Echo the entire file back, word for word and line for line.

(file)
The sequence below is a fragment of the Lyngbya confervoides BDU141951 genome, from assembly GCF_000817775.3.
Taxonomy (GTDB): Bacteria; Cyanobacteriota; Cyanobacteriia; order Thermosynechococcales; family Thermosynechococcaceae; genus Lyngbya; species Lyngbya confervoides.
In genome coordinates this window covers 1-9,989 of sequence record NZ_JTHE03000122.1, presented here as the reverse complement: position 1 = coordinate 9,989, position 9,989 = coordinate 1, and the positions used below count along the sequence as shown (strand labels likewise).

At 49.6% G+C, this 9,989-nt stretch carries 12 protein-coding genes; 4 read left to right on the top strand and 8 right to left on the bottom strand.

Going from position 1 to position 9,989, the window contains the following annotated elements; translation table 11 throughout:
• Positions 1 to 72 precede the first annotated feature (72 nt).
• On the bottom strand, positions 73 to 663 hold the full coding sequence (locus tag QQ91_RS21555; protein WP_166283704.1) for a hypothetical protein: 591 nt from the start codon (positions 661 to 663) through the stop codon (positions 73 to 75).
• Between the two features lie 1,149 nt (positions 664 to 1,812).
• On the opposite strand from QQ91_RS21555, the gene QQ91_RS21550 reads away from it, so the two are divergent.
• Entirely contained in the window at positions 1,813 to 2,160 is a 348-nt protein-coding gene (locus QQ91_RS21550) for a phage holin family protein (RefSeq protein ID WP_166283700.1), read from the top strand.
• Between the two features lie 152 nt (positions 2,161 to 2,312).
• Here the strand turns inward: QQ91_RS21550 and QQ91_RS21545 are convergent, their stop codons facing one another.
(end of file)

The sequence below is a fragment of the Lyngbya confervoides BDU141951 genome, from assembly GCF_000817775.3.
Taxonomy (GTDB): Bacteria; Cyanobacteriota; Cyanobacteriia; order Thermosynechococcales; family Thermosynechococcaceae; genus Lyngbya; species Lyngbya confervoides.
In genome coordinates this window covers 1-9,989 of sequence record NZ_JTHE03000122.1, presented here as the reverse complement: position 1 = coordinate 9,989, position 9,989 = coordinate 1, and the positions used below count along the sequence as shown (strand labels likewise).

At 49.6% G+C, this 9,989-nt stretch carries 12 protein-coding genes; 4 read left to right on the top strand and 8 right to left on the bottom strand.

Going from position 1 to position 9,989, the window contains the following annotated elements; translation table 11 throughout:
• Positions 1 to 72 precede the first annotated feature (72 nt).
• On the bottom strand, positions 73 to 663 hold the full coding sequence (locus tag QQ91_RS21555; protein WP_166283704.1) for a hypothetical protein: 591 nt from the start codon (positions 661 to 663) through the stop codon (positions 73 to 75).
• Between the two features lie 1,149 nt (positions 664 to 1,812).
• On the opposite strand from QQ91_RS21555, the gene QQ91_RS21550 reads away from it, so the two are divergent.
• Entirely contained in the window at positions 1,813 to 2,160 is a 348-nt protein-coding gene (locus QQ91_RS21550) for a phage holin family protein (RefSeq protein ID WP_166283700.1), read from the top strand.
• Between the two features lie 152 nt (positions 2,161 to 2,312).
• Here the strand turns inward: QQ91_RS21550 and QQ91_RS21545 are convergent, their stop codons facing one another.